Retro Home Computers – The Apple Macintosh Quadra

Apple Macintosh Quadra – 1991

Macintosh II line

Apple introduced the Macintosh Quadra 700 and 900 in 1991. These were the first Macs to employ the faster Motorola 68040 processor. They were joined by improved versions of the previous year’s hits, the Macintosh Classic II and Macintosh LC II. The latter was upgraded to use a 16 MHz 68030 CPU.

Apple Color Macintosh

Above: Apple Macintosh Quadra 700

At the same time, the first three models in Apple’s enduring PowerBook range were introduced—the PowerBook 100, a miniaturized Macintosh Portable; the 16 MHz 68030 PowerBook 140; and the 25 MHz 68030 PowerBook 170. They were the first portable computers with the keyboard behind a palm rest, and with a built-in pointing device (a trackball) in front of the keyboard.

Apple Color Macintosh

Above: Apple Powerbook 150

In 1992, Apple started to sell a low-end Mac, the Performa, through non-traditional dealers. At Apple dealers, a mid-range version of the Quadra series called the Macintosh Centris was offered, only to be quickly renamed Quadra when buyers became confused by the range of Classics, LCs, IIs, Quadras, Performas, and Centrises.

Apple also unveiled the miniaturized PowerBook Duo range. It was intended to be docked to a base station for desktop-like functionality in the workplace. The PowerBook Duo was dropped from the Apple product line in early 1997.

PowerPC Architecture

The next evolutionary step in Macintosh CPUs was a switch to the RISC PowerPC architecture developed by the AIM alliance of Apple Computer, IBM, and Motorola. Since its introduction, the Power Macintosh line proved to be highly successful, with over a million units sold by late 1994, three months ahead of Apple’s one-year goal. In the same year, Apple released the second-generation PowerBook models, the PowerBook 500 series, which introduced the novel trackpad.

Despite these technical and commercial successes, Microsoft and Intel began to rapidly erode Apple’s market share with the Windows 95 operating system and Pentium processors respectively. These significantly enhanced the multimedia capability and performance of Windows over Intel (Wintel), and brought Windows still closer to the Mac GUI.

In response, Apple started the Macintosh clone program to regain its foothold in the desktop computer market. This succeeded in increasing the Macintosh’s market share somewhat, but at the cost of undermining Apple’s bottom line. The company saw regular losses over the period when clones were manufactured. As a result, when Steve Jobs returned to Apple in 1997 he pulled the plug on the whole operation, reasoning that Apple was losing a lot of money in the clone market.

In 1998, a year after Steve Jobs had returned to the company, Apple introduced an all-in-one Macintosh that was similar to the original Macintosh 128K: the iMac, a new design that did away with most Apple standard connections, such as SCSI and ADB, in favor of two USB ports. It featured an innovative new design; its translucent plastic case, originally Bondi blue, and later many other colors, is considered an industrial design hallmark of the late 1990s.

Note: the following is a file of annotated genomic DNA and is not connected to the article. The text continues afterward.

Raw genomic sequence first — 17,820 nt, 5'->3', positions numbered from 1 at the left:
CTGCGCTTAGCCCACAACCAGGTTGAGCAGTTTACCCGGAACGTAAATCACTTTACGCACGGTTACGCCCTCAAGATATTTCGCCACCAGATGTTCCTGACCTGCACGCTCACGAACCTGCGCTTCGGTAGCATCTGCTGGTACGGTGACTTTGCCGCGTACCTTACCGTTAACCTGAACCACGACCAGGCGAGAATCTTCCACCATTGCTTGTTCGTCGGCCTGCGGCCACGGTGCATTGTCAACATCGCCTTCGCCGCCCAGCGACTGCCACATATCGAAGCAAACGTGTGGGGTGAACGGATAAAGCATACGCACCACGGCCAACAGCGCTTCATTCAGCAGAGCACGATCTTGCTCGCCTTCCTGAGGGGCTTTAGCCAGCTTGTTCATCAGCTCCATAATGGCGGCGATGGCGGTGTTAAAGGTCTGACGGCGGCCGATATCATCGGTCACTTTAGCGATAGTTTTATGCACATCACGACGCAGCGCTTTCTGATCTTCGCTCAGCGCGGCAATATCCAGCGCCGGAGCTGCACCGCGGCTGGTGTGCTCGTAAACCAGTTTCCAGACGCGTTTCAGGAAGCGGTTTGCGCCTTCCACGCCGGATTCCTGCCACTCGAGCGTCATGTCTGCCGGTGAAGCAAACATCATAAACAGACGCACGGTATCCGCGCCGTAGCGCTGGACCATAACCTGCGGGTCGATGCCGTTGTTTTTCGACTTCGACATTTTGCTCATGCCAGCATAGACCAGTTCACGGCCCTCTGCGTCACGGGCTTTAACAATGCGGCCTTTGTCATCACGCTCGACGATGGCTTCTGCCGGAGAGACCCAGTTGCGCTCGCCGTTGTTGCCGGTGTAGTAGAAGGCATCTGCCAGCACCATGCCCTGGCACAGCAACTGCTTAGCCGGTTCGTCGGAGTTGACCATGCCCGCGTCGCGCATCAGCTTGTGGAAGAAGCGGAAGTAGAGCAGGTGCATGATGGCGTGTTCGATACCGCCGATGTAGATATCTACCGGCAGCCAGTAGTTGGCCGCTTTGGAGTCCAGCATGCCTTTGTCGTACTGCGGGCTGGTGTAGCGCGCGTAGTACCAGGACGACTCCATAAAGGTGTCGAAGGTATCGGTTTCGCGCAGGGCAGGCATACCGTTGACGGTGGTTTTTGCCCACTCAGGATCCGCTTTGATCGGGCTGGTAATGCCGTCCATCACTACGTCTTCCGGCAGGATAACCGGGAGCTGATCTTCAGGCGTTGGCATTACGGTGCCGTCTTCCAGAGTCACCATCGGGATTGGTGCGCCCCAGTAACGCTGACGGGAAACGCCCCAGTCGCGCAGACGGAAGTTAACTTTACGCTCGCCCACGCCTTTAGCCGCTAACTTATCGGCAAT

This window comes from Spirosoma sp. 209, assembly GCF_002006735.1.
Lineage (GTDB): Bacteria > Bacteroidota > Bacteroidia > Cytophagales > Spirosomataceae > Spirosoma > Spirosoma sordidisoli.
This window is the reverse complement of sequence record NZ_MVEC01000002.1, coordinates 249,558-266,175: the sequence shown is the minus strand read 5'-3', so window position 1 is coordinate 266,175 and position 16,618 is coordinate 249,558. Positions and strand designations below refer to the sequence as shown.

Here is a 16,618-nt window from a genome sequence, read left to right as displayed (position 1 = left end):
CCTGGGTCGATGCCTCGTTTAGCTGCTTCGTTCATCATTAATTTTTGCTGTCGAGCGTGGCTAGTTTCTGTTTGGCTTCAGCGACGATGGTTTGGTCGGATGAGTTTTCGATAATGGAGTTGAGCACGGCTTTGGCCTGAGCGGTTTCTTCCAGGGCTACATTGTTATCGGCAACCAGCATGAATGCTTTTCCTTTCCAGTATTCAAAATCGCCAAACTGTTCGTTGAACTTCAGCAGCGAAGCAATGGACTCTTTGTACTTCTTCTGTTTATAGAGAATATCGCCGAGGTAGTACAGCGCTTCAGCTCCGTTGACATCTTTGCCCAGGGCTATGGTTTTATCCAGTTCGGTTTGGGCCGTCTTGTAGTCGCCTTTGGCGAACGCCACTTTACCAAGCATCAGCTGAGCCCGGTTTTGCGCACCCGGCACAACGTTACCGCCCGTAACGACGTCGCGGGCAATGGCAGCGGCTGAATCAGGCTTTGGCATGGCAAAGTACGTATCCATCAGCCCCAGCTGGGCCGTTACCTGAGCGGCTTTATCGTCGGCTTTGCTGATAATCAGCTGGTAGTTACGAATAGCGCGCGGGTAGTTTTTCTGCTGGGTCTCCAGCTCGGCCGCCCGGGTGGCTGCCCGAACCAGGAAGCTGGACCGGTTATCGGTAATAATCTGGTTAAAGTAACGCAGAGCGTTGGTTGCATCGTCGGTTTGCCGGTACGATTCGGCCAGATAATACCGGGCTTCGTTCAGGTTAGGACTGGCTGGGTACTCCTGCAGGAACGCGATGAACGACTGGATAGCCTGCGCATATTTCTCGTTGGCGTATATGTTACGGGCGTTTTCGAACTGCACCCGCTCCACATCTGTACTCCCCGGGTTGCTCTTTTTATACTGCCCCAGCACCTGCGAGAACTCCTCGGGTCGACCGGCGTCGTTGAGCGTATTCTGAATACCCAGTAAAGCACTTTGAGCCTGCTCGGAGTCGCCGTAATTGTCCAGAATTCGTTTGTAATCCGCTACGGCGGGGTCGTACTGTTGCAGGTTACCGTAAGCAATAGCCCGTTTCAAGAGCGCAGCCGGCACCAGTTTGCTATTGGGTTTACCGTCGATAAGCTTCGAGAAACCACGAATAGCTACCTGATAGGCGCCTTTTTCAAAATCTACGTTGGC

The iMac proved to be phenomenally successful, with 800,000 units sold in 1998, making the company an annual profit of US$309 million — Apple’s first profitable year since Michael Spindler took over as CEO in 1995. At MacWorld 2000, San Francisco, Steve Jobs bragged that they had sold over 1.35 million iMacs the previous quarter; one every six seconds. The Power Macintosh was redesigned with a similar ‘blue and white’ aesthetic.

OS X Server

In 1999, Apple introduced OS X Server 1.0, codenamed Rhapsody, with a new GUI and powerful Unix underpinnings. Its NeXT-like GUI left many Mac users disappointed, and wondering what the next generation of the Mac OS GUI would look like. Mac OS X was based on OPENSTEP, the operating system developed by Steve Jobs’ post-Apple company, NeXT. Mac OS X was not released to the public until September 2000, as the Mac OS X Public Beta, with an Aqua interface, much different from Mac OS X Server 1.x. It cost US$29.99 and allowed adventurous Mac users to sample Apple’s new operating system and provide feedback to the company on what they
wanted to see in the actual release.


In mid-1999, Apple introduced the iBook, a new consumer-level, portable Macintosh that was designed to be similar in appearance to the iMac that had been introduced a year earlier. Six weeks after the iBook’s unveiling, more than 140,000 orders had been placed, and by October the computer was as much a sales hit as the iMac. Apple continued to add new products to their lineup, such as the eMac and PowerBook G4, as well make two major upgrades of the iMac. On January 11, 2005, Apple announced the release of the Mac mini priced at US$499, the least expensive Mac to date.

In recent years, Apple has seen a significant boost in sales of Macs. Many claim that this is due, in part, to the success of the iPod, a halo effect whereby satisfied iPod owners purchase more Apple equipment. The iPod digital audio players have recaptured a brand awareness of the Macintosh line that had not been seen since its original release in 1984.


Colorful Apple iMacs

Above: Colorful Apple iMacs

From 2001 to 2005, Macintosh sales increased continuously on an annual basis. On October 11, 2005, Apple released its fourth quarter results, reporting shipment of 1,236,000 Macintoshes, a 48% increase from the same quarter the previous year. Starting with the introduction of the iMac Core Duo and the MacBook Pro on January 10, 2006, Apple has gradually switched from PowerPC microprocessors to microprocessors manufactured by Intel. Apple completed that transition on August 7, 2006 at the Apple Worldwide Developers Conference, with the introduction of the Mac Pro.

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